“Oh mom, they are not.”
“I bet they are.”
“Well, just try one.”
How do you acquire gizzards in this modern, advanced age of techno-farm and industrial-food? Well, you grow them yourself, and then extract them.
“What in the world is that contraption, you country-hick beer guzzler?” I’ll explain that when I get there.
We already had lots of egg chickens, pets mostly, but had never raised chickens for meat. I needed the skill in a post SHTF scenario, because we like chicken, besides I had done my research on what is in chicken at the store. I wanted heritage breeds, which the females would be excellent for eggs and the roosters would grow slower than modern meat birds, because I did not want to have a “chicken crop” that I would have to harvest in a short time and all at once. On March 18th we got heritage chicks and ducklings: 10 Black Australorps, large meat birds that are prolific layers; 8 Cuckoo Marans, chocolate brown eggs and excellent meat; 3 Wellsummer, darkest eggs; 10 Khaki Campbell ducklings, up to 350 eggs a year and excellent meat; and one for free, a buff Silkie Bantam who will go broody at the drop of a hat and will adopt any baby and fiercely defend them.
Everyone grew and thrived on their freedom to eat grass…, drink and swim in the irrigation ditches and caused us to cringe on the price of organic, no soy, no GMO corn chicken feed.
Unfortunately, with all the freedom, they took over our covered porch when it rained, and it rained a lot this summer. All of the poop everywhere grew into my looking at my knife sharpener more often. We didn’t even mind the incessant crowing, because let’s face it, we are transplanted city folk. (I was informed by a visiting friend’s child who had a strong Texas accent that he thinks it funny that “country people” like us pronounce words like “which and where” instead of how “city people” pronounce them, “witch and wear.”) 🙂
So what was the last straw? Too many roosters and too many drakes. It had turned into a real “Chicken Ranch” (I’m not going to give you a link for that) with the men certainly not paying for the ladies services, and just forcing them to accept their “love.” My goodness, roosters on ducks, drakes on hens, drakes on roosters, roosters on drakes. Ugh!
But what was I to do with no killing cone? Ingenuity born of desperation turned a Coors box into a contraption that could hold their wings still and not allowing them to panic, while our dd held their feet and I process them by the Halal method. “Oh my, how in the world can you be so cruel to kill your birds?” I could ask the same question to those non-vegetarians who don’t. Read Fast Food Nation if you really want to know.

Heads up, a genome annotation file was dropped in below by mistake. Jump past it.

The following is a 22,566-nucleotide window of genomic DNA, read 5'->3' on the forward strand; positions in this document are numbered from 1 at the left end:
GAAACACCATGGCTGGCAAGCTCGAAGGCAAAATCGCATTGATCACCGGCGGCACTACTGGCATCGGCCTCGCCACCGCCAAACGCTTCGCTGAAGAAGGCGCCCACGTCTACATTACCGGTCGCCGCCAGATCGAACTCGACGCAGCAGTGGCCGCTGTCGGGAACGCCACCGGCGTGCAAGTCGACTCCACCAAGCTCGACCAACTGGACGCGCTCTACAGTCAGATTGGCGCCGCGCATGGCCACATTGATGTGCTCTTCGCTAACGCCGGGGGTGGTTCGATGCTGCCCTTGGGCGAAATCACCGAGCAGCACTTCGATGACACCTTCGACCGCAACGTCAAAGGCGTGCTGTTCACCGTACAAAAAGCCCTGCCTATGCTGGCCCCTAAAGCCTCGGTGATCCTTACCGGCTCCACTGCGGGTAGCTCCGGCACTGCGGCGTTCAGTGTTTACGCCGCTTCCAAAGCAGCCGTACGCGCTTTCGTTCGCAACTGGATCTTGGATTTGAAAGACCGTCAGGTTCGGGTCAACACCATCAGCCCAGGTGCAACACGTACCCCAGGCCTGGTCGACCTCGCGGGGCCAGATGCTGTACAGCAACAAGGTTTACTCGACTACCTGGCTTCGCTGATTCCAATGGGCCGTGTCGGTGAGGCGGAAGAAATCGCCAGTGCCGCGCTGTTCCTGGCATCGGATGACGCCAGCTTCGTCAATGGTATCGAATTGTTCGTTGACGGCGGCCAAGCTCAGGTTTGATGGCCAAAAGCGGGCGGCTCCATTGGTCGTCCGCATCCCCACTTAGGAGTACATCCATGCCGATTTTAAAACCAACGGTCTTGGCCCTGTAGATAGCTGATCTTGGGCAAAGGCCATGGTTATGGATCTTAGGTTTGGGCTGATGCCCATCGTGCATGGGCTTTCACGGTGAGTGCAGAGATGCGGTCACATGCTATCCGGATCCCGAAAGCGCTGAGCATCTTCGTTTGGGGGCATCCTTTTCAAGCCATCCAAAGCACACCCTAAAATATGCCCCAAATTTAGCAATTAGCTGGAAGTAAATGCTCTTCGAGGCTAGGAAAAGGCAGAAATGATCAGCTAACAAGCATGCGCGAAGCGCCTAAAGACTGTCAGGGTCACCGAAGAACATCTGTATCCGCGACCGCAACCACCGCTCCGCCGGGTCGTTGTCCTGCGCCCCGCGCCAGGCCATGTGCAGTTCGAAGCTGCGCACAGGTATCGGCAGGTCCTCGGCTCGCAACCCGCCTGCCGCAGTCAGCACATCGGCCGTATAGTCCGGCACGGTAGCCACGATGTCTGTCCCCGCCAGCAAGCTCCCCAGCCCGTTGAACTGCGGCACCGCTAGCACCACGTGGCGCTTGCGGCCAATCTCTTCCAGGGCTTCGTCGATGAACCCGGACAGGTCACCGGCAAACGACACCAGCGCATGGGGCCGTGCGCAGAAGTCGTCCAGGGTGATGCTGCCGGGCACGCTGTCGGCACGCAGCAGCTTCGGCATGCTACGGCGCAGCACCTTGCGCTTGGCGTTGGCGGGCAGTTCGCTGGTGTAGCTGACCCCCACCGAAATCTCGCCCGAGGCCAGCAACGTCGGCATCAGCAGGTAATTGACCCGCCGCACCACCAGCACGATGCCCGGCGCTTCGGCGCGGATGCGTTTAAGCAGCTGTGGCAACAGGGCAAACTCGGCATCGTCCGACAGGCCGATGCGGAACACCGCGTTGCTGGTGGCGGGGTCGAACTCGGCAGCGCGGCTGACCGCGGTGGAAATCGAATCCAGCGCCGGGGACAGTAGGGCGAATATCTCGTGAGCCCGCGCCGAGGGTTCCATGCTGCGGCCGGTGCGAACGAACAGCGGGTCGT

Are you wondering yet if the gizzards were gross? Here is what a warm gizzard looks like.
Here is a gizzard cut open, revealing tiny pebbles and grass.
The strong membrane pulls clean off, leaving just the deep red gizzard meat.
Clean them all well and look for a gizzard recipe on the internet. Oh man, I stink at frying things, but such rave reviews! I do have a coveted jar of duck fat.
You must season and simmer the gizzards for an hour at least before you fry them. I used salt, garlic, cayenne, and the juice from some very flavorful pickles I had made with peppers, mustard… After an hour I made a coating with coconut flour, coconut, salt, cayenne, and a meat rub.
Place the gizzards in the flour mixture, then dip in beaten egg and dredge in flour mixture and fry in lovely duck fat, or coconut oil, or lard.
So were they gross? Well, I am disappointed I sacrificed my jar of duck fat for that. The meat tasted good, the coating did not, and they were a bit tough. Next time I will do a slow cook in a rich sauce.
Here are our first chickens we had 11 years ago.
My only comment about gizzards (as someone who is only now about to raise a small flock but who has always cherished the flavor of a well raised hen, cockerel or capon) is that, SLOWLY simmered for 2 hrs or more (then browned in butter or fat,or not, depending on one’s use), the gizzard is one of the most flavorful parts of the bird. Slice into a marinara, cacciatore, salad, or ragout…yum. Or whole, after a gentle (no boil) cook, they’re just scrumptious.
Dear David, It is so kind of you to encourage another try at gizzards. Many of my friends rave over them, and I have since given them up. I will definitely try your method next time I get my hands on some. 🙂
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What a wonderful story!!
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